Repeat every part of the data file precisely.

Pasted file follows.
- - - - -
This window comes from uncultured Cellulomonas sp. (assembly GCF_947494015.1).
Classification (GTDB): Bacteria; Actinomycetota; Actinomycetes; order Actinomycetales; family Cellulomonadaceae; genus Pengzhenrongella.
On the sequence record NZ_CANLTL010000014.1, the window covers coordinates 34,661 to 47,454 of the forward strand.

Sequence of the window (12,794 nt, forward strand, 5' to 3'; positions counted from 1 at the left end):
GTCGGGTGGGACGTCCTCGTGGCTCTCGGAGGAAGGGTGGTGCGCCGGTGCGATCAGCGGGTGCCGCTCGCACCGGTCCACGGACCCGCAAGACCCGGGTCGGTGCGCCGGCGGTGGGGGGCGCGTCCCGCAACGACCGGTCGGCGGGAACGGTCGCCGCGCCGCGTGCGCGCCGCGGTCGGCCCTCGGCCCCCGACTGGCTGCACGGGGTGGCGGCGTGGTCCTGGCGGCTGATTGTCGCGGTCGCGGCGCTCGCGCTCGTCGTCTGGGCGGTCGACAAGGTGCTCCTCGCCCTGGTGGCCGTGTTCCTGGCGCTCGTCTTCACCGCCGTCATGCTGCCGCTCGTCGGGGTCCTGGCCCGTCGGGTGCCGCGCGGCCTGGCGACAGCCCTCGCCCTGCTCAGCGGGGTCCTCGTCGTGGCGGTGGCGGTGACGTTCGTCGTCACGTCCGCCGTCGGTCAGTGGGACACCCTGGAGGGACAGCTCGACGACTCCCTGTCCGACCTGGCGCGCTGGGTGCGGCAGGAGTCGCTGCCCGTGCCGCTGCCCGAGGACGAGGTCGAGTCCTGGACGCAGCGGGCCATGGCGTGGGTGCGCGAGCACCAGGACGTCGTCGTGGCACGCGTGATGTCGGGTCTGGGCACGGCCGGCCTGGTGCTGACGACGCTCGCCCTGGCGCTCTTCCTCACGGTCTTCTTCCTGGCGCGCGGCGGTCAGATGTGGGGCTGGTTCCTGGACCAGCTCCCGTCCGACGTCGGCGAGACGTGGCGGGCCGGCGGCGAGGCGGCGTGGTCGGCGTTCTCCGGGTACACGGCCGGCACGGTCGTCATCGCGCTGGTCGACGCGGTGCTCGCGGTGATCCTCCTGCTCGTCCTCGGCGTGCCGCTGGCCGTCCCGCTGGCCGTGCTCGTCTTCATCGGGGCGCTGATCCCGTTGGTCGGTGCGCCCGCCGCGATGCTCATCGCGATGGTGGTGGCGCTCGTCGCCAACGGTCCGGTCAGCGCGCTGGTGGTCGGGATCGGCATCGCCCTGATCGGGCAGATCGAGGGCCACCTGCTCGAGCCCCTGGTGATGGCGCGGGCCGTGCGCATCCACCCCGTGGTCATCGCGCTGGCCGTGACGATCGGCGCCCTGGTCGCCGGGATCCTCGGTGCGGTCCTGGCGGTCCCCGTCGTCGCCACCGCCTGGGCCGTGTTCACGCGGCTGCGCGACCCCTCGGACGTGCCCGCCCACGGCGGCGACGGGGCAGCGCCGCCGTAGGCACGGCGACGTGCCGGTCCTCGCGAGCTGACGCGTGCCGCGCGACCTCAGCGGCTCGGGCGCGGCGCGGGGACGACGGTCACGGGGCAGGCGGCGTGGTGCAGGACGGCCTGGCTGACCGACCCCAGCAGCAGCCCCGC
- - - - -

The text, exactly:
This window comes from uncultured Cellulomonas sp. (assembly GCF_947494015.1).
Classification (GTDB): Bacteria; Actinomycetota; Actinomycetes; order Actinomycetales; family Cellulomonadaceae; genus Pengzhenrongella.
On the sequence record NZ_CANLTL010000014.1, the window covers coordinates 34,661 to 47,454 of the forward strand.

Sequence of the window (12,794 nt, forward strand, 5' to 3'; positions counted from 1 at the left end):
GTCGGGTGGGACGTCCTCGTGGCTCTCGGAGGAAGGGTGGTGCGCCGGTGCGATCAGCGGGTGCCGCTCGCACCGGTCCACGGACCCGCAAGACCCGGGTCGGTGCGCCGGCGGTGGGGGGCGCGTCCCGCAACGACCGGTCGGCGGGAACGGTCGCCGCGCCGCGTGCGCGCCGCGGTCGGCCCTCGGCCCCCGACTGGCTGCACGGGGTGGCGGCGTGGTCCTGGCGGCTGATTGTCGCGGTCGCGGCGCTCGCGCTCGTCGTCTGGGCGGTCGACAAGGTGCTCCTCGCCCTGGTGGCCGTGTTCCTGGCGCTCGTCTTCACCGCCGTCATGCTGCCGCTCGTCGGGGTCCTGGCCCGTCGGGTGCCGCGCGGCCTGGCGACAGCCCTCGCCCTGCTCAGCGGGGTCCTCGTCGTGGCGGTGGCGGTGACGTTCGTCGTCACGTCCGCCGTCGGTCAGTGGGACACCCTGGAGGGACAGCTCGACGACTCCCTGTCCGACCTGGCGCGCTGGGTGCGGCAGGAGTCGCTGCCCGTGCCGCTGCCCGAGGACGAGGTCGAGTCCTGGACGCAGCGGGCCATGGCGTGGGTGCGCGAGCACCAGGACGTCGTCGTGGCACGCGTGATGTCGGGTCTGGGCACGGCCGGCCTGGTGCTGACGACGCTCGCCCTGGCGCTCTTCCTCACGGTCTTCTTCCTGGCGCGCGGCGGTCAGATGTGGGGCTGGTTCCTGGACCAGCTCCCGTCCGACGTCGGCGAGACGTGGCGGGCCGGCGGCGAGGCGGCGTGGTCGGCGTTCTCCGGGTACACGGCCGGCACGGTCGTCATCGCGCTGGTCGACGCGGTGCTCGCGGTGATCCTCCTGCTCGTCCTCGGCGTGCCGCTGGCCGTCCCGCTGGCCGTGCTCGTCTTCATCGGGGCGCTGATCCCGTTGGTCGGTGCGCCCGCCGCGATGCTCATCGCGATGGTGGTGGCGCTCGTCGCCAACGGTCCGGTCAGCGCGCTGGTGGTCGGGATCGGCATCGCCCTGATCGGGCAGATCGAGGGCCACCTGCTCGAGCCCCTGGTGATGGCGCGGGCCGTGCGCATCCACCCCGTGGTCATCGCGCTGGCCGTGACGATCGGCGCCCTGGTCGCCGGGATCCTCGGTGCGGTCCTGGCGGTCCCCGTCGTCGCCACCGCCTGGGCCGTGTTCACGCGGCTGCGCGACCCCTCGGACGTGCCCGCCCACGGCGGCGACGGGGCAGCGCCGCCGTAGGCACGGCGACGTGCCGGTCCTCGCGAGCTGACGCGTGCCGCGCGACCTCAGCGGCTCGGGCGCGGCGCGGGGACGACGGTCACGGGGCAGGCGGCGTGGTGCAGGACGGCCTGGCTGACCGACCCCAGCAGCAGCCCCGC